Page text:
The primary goal of this project funded by the AHA, is to help us understand the basic disease mechanisms in HCM caused by mutations in a specific protein. She hopes that her findings will lead to new areas of investigation in the field and to enable the development of new therapies that target the disease process itself. Her results may also be applicable more broadly to other genetic cardiovascular diseases that afflict millions of families worldwide.

Frankel Cardiovascular Center Summer Undergraduate Research Fellowship Program

Daniel Michele, Ph.D.
Professor, Department of Molecular and Integrative Physiology, Department of Internal Medicine
Funded Project: Samuel and Jean Frankel Cardiovascular Center Summer Undergraduate Research Fellowship Program
AHA Award: $60,000 (2/2017-1/2020)

Daniel Michele, PhD
Daniel Michele, PhD

While the goal of my research laboratory is to study the mechanisms of genetic cardiomyopathies, the funding we received from the American Heart Association supports our Frankel Cardiovascular Center Summer Undergraduate Research Fellowship (SURF) program. This program provides undergraduate students interested in science, medicine, and research the opportunity to experience working in a laboratory focused on cardiovascular disease.

We hope that this program encourages the brightest young minds of the future, but to to pursue a career in cardiovascular research. From our program, to eventually the workplace, we hope these students will use the knowledge they learned in the SURF program to discover new treatments for cardiovascular diseases that continue to be the major cause of death in the United States and the world.

AngioAid – A Fully Automated Computer-Based Platform for Interpreting Coronary Angiograms

Kayvan Najarian, PhD
Associate Professor of Computational Medicine and Bioinformatics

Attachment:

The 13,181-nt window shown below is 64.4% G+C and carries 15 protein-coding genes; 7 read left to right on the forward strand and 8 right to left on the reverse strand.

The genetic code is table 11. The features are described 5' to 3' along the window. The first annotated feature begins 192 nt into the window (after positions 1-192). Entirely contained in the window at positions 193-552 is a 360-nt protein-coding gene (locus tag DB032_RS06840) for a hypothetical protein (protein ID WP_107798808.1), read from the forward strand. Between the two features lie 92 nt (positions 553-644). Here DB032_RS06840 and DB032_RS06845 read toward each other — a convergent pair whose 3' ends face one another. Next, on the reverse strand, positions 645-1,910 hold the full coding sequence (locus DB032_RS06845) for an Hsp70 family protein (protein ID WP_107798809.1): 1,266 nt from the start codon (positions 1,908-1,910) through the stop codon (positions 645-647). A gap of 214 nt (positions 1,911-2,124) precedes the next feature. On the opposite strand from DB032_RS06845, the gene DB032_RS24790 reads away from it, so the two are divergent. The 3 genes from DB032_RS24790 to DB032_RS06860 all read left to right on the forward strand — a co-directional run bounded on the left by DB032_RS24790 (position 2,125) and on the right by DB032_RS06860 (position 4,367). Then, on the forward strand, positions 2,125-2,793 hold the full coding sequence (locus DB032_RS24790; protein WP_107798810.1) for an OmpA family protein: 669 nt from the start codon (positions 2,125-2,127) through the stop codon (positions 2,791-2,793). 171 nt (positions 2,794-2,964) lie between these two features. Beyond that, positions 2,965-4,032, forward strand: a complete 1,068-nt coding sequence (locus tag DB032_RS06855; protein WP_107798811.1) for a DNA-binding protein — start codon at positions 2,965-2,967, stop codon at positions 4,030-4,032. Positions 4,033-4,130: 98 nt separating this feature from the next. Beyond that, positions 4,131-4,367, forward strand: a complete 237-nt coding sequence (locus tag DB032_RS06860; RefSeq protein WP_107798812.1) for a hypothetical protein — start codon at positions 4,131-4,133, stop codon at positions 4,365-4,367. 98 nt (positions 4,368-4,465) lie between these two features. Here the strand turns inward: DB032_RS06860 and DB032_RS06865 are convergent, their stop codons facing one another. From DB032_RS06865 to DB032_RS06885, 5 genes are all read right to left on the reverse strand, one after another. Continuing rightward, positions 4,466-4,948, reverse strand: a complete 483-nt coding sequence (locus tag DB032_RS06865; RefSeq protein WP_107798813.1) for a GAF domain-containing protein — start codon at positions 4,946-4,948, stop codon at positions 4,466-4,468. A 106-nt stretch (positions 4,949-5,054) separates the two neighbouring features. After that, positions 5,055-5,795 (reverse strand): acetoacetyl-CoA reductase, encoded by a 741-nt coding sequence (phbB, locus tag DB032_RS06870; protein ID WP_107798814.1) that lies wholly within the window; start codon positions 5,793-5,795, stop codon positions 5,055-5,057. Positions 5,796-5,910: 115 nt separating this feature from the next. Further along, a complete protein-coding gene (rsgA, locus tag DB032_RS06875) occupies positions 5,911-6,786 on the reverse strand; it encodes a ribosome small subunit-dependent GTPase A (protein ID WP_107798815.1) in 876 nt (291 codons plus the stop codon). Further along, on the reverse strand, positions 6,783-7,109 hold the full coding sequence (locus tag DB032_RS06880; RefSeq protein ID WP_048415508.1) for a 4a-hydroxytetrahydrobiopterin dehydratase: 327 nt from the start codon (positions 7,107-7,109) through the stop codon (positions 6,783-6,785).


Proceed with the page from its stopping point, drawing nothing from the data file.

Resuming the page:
Associate Professor of Emergency Medicine
Funded Project: AngioAid – A Fully Automated Computer-Based Platform for Interpreting Coronary Angiograms
AHA Award: $90,910 (4/1/2017-3/31/2019)

Kayvan Najarian PhD
Kayvan Najarian, PhD

The goal of this research, funded by a grant from American Heart Association (AHA), is to exploit recent advancements in signal processing and machine learning algorithms to construct a fully automated, computer-based platform — AngioAid — that efficiently assists cardiologists with coronary angiogram video evaluation. Preliminary work by our group suggests such a platform is feasible. The AHAs Innovative Development Grant will provide support to further develop this new digital health technology and assess its use more broadly. Ultimately, AngioAid and related innovative tools will disrupt the flawed paradigm of using visual estimation to interpret coronary angiograms.

The research intends to create an assistive system –AngioAid– that would provide clinicians and caregivers with a more reliable and quantitative assessment of coronary angiogram, and as such, it can help improve the quality of the care provided to patients. Additionally, it is expected that the use of AngioAid would reduce the overall cost and therefore the financial burden on both patients and healthcare systems.